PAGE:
More On Ashley Madison: Company Sued, Faked Female Profile Used, CTO Hacked Competitor Site
More bombshell information which spell doom to Ashley Madison are coming out. The company is already being sued by users from California, Texas, Missouri, Georgia, Tennessee and Minnesota for breach of contract and violation. A separate report found that the website had been using fake women profiles to lure men to the service. Furthermore, another report has also found that the company’s CTO has also hacked into the date of a competitor’s site.
The Associated Press is reporting that six lawsuits had already been filed since last month to Monday against Ashley Madison. The petitioners are seeking for class-action on behalf of the 37 million registered users who are affected of the hacked. The lawsuits attest that Ashley Madison failed to protect the privacy of its users.
“Needless to say, this dumping of sensitive personal and financial information is bound to have catastrophic effects on the lives of the website’s users,” one lawsuit from Los Angeles sated as reported by AP.
“As a result of (Ashley Madison’s) unfair, unreasonable and inadequate data security, its users’ extremely personal and embarrassing information is now accessible to the public,” as stated in a lawsuit filed by law firm Hammond Law seen by AP.
Ashley Madison may find itself facing numerous complaints in the future if another report from WIRED is anything to go by. Apparently, Ashley Madison’s CTO hacked into the data of a competitor website, Nerve.com. According to an email exchange seen by WIRED, Ashley Madison’s CTO, Raja Bhatia, found a security vulnerability with Nerve.com’s website and he used it for Ashley madison’s advantage.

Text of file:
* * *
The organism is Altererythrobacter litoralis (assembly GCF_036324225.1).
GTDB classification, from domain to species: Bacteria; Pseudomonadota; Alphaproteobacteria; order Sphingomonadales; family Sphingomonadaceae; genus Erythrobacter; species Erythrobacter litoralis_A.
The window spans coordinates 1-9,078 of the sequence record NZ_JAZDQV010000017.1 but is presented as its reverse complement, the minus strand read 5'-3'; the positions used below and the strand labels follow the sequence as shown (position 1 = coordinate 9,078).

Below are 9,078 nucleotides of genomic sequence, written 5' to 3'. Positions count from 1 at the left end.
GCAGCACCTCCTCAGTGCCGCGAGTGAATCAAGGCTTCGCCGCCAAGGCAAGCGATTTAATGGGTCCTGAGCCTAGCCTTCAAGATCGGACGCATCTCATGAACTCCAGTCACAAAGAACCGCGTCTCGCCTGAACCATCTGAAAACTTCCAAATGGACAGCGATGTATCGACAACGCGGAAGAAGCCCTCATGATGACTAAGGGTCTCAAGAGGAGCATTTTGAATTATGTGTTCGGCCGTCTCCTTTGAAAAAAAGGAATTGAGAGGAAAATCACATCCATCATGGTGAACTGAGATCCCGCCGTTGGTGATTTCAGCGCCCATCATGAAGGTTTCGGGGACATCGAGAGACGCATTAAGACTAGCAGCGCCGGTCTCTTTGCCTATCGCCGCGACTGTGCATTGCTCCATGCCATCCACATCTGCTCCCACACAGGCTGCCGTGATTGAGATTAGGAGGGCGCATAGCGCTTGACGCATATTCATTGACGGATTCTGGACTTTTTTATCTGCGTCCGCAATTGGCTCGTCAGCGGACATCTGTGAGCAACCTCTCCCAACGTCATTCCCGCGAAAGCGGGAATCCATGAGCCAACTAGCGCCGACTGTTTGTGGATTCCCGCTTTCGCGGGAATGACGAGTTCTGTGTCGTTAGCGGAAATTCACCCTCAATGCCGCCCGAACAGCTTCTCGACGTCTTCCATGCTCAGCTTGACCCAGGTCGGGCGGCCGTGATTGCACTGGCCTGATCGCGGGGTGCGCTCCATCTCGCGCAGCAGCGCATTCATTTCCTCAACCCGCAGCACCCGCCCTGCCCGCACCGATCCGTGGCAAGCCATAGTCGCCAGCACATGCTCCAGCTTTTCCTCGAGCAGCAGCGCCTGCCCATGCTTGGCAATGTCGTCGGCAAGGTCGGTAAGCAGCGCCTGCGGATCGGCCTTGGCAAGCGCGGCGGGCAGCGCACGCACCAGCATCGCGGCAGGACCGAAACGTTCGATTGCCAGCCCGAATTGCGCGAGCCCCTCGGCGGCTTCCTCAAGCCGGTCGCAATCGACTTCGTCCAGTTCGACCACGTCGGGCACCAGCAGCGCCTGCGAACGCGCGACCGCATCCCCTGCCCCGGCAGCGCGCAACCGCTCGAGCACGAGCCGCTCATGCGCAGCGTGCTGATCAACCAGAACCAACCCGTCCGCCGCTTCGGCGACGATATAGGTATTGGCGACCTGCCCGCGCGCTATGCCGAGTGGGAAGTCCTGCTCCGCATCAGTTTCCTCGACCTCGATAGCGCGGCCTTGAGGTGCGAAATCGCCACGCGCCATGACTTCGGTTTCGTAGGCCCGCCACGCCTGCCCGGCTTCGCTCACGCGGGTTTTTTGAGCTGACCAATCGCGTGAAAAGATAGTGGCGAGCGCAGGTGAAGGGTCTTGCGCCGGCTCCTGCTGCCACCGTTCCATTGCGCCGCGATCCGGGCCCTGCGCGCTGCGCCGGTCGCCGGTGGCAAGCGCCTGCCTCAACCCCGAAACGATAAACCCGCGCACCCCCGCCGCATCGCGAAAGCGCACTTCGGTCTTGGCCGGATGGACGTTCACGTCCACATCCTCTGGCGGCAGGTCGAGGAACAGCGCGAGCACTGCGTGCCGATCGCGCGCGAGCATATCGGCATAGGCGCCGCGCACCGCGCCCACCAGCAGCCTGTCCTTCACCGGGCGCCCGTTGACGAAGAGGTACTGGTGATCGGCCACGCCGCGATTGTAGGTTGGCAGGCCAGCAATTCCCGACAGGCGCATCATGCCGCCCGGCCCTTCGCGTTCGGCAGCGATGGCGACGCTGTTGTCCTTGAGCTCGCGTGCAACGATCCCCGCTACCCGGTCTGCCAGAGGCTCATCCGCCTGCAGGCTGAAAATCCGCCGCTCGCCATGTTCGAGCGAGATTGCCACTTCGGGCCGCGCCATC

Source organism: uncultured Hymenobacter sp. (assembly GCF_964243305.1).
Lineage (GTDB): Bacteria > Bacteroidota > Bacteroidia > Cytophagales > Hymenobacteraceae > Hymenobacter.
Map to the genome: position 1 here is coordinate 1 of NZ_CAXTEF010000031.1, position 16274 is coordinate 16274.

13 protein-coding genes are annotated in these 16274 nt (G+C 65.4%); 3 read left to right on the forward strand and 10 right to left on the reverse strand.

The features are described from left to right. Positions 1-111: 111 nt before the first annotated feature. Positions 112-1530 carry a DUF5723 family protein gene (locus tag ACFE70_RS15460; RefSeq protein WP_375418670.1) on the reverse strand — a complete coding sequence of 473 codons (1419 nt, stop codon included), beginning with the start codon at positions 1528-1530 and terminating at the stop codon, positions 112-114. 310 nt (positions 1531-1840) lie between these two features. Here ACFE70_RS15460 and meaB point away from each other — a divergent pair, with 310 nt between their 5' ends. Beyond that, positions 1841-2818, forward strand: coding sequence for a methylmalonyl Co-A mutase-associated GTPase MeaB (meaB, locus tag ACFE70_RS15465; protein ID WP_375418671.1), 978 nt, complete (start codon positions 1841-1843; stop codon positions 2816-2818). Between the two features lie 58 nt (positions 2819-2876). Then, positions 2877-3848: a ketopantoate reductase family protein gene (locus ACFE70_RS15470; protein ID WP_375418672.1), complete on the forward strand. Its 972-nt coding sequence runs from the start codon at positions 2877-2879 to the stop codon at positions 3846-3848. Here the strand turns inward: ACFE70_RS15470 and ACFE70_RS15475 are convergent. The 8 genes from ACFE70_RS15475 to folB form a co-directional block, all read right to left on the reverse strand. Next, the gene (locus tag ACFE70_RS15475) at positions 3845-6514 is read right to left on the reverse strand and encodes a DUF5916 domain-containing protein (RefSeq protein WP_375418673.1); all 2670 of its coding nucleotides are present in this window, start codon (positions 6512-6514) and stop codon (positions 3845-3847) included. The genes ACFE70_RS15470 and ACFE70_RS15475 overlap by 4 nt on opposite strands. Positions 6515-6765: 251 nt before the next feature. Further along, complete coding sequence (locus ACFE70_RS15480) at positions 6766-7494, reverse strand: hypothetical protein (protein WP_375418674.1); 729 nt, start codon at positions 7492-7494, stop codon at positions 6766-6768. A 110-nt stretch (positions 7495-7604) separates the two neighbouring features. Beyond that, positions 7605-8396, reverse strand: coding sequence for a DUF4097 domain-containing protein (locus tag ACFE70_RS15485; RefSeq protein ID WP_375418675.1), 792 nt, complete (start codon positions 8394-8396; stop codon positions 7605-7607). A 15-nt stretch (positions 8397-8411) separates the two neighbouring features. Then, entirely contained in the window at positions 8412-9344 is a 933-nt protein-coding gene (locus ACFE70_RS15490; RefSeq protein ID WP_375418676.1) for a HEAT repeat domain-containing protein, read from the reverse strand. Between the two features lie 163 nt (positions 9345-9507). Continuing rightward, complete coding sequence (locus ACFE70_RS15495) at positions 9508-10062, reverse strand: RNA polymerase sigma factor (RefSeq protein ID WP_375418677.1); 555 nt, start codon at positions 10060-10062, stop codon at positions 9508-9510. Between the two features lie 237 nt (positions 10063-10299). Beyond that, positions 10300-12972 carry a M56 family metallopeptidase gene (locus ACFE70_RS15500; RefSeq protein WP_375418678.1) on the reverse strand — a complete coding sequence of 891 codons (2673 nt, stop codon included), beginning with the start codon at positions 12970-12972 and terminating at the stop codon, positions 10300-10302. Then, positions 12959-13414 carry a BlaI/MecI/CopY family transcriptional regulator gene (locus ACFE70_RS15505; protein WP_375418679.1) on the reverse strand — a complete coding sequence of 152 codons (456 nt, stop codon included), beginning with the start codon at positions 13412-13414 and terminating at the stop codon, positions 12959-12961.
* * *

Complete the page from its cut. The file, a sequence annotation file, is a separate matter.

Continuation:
“They did a very lousy job building their platform. I got their entire user base. Also, I can turn any non paying user into a paying user, vice versa, compose messages between users, check unread stats, etc,” Bhatia wrote in the email. The recipient of the mail asked him if they should report the vulnerability to their competition. WIRED did find Bhatia’s response among the leaked emails.
Meanwhile, a report from the Daily Mail revealed court documents containing a complaint filed by Doriana Silva, a former Ashley Madison employer. In 2012, Silva tried to sue Ashley Madison for damages, asserting that the volume of work given to her caused a “repetitive strain injury in her wrists.”
The task designated to her involved setting up a total of 1,000 bogus profiles in a three-week timeframe. In the court documents seen by Daily Mail, Silva said she was led to believe “that creating the profiles was some sort of a normal business practice in the industry.” Silva added that she would not accept the job had she known of the “ethical and legal issues arising in relation to online fraud.”
A separate report from the Washington Post said that only 15 percent of the 35 million record released in the data hacked from Ashley Madison belonged to women. Hence, the site has paid people to set up bogus profiles. However, David Evans, an industry consultant who previously worked for Ashley Madison, said this is no longer a surprising fact. “Tons of sites are guilty of that. That’s not news,” Evans told the Washington Post.